chasing Charlie

My Appalachian roots are deep in the wilds of southern West Virginia/northwestern Virginia. I spent every summer of my childhood / teen years with my grandparents in WVa. I recall fondly many activities including berry picking and making jam, wildflower picking and visiting relatives. A more vivid memory is that of visiting my grandfather's aunt Sally. Sally lived just over the mountain in Tazwell County, Va., in the old family farmhouse. It was a rambling wreck of a home, added onto as fortunes waxed; fallen into disrepair as fortunes waned. I usually did not enjoy the 'visiting relatives' part of my summers. I wanted to be outside roaming the mountains, playing with the dogs. Not cooped up inside with 'old folks.'

Typically, we'd all be greeted with noisy kisses and big hugs, pinching of youthful cheeks; then offered a 'soda' - 7-up or RC cola in a glass bottle. To the 'parlor' we'd go and sit while family gossip ensued. I especially liked Aunt Sally's house because it had so many rooms and lots of dusty out of the way poking-into places. But I was forced to sit with the adults. On one such visit, I remember staring out the window at a patch of mountain sunshine and all of a sudden a grizzly, bearded old man popped up in the window and stared right back at me! I squealed. The adults in the room pretended nothing had happened and kept talking right over me. I squirmed. I looked again. Gone. Did I see right ??? A few more sips of my 7-up. Then JUMP! The MAN, again, peeking around the corner of the door into the parlor. I squealed, again! This time Aunt Sally laughed and told me, "That's your great-great uncle Charlie. He's shy." I got permission to go outside. I was going on a hunt. The Charlie-hunt. He'd hide around doors, peeking at me. I'd jump and say BOO! He ran. I followed. Much like chasing a feral cat, I chased Charlie: through the house, outside, around corners, in and out of barns - I almost caught him in the springhouse, once. I just wanted to SEE him. Ask him endless questions like 'Why is your beard so long and white?' Later that night my mom tried to explain Uncle Charlie's strange behavior to me. Apparently he was a war veteran (and figuring ages and such, I'm thinking he fought in WWI) and came home from the war 'that way.' Sally, his sister, never married. She cared for her brother Charlie and her aging mother until they both passed away.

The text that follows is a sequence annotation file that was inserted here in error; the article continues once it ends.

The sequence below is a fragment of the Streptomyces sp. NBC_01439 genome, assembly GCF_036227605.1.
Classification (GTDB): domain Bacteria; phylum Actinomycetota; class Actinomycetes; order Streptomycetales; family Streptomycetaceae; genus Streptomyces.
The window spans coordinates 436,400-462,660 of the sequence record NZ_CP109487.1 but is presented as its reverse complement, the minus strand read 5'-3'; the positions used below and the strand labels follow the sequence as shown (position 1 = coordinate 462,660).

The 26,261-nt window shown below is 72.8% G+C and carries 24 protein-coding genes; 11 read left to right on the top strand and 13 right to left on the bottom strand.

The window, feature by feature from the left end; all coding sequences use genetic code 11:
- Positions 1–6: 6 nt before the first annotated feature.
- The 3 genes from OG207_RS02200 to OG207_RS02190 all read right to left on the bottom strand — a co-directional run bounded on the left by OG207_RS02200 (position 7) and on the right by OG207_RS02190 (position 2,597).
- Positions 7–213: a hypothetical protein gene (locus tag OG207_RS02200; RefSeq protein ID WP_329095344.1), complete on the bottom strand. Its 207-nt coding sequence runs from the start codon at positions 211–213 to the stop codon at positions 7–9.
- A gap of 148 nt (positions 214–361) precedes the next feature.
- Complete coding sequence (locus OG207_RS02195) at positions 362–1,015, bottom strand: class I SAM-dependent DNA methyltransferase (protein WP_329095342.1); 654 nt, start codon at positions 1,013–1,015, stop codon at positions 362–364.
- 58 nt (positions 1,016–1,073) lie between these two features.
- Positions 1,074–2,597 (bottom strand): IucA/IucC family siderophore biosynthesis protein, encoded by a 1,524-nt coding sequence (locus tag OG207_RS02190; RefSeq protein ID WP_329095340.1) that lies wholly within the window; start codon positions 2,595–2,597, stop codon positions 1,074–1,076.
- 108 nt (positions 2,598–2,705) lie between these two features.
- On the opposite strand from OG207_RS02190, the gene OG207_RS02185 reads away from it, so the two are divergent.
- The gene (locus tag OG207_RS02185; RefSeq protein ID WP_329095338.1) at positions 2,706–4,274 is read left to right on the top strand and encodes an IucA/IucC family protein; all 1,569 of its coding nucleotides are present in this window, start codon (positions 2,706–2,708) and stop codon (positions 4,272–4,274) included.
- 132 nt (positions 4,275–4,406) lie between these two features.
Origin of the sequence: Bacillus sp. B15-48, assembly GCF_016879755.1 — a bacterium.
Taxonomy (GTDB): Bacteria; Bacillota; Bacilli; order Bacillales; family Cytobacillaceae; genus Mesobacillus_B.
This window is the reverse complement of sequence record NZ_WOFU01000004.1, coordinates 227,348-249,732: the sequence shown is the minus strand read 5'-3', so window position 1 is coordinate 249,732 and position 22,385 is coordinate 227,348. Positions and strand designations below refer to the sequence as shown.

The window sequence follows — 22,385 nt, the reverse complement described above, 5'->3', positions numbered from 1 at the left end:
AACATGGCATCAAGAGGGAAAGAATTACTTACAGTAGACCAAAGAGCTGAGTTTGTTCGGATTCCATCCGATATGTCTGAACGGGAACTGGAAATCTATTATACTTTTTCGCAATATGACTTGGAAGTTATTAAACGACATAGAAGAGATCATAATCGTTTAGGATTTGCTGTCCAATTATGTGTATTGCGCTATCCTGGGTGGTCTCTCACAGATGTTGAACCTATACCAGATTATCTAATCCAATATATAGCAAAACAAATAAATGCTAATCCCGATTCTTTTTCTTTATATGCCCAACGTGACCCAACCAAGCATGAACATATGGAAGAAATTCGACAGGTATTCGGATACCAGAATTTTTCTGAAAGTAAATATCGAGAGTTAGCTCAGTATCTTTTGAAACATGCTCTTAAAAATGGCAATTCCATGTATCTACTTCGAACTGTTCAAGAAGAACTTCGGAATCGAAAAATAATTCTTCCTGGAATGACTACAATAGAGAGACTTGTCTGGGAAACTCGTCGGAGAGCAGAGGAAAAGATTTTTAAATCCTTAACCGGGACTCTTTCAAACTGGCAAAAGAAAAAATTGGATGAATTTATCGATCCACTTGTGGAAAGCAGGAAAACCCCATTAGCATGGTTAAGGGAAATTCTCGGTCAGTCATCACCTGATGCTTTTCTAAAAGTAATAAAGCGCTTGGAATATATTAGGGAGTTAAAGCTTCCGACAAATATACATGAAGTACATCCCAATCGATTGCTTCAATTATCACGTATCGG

Charlie never spoke. He came into the kitchen once when Sally called him and took a bottle of soda. But he skittered away quickly. I never hugged him or talked to him. But I like to think he enjoyed our games of 'hide & seek' after we both got over our initial 'fear' of one another. At least, I hope he did. Maybe my churlish self terrorized him!! EGADS!!!!



Anonymous said...

Many came back from war "that way", unfortunately.


Adullamite said...

Excellent story. many did indeed suffer, and many do today, from shell shock, or Post traumatic stress disorder as they call it today.

J Cosmo Newbery said...

No, I think you probably did more good than you realize.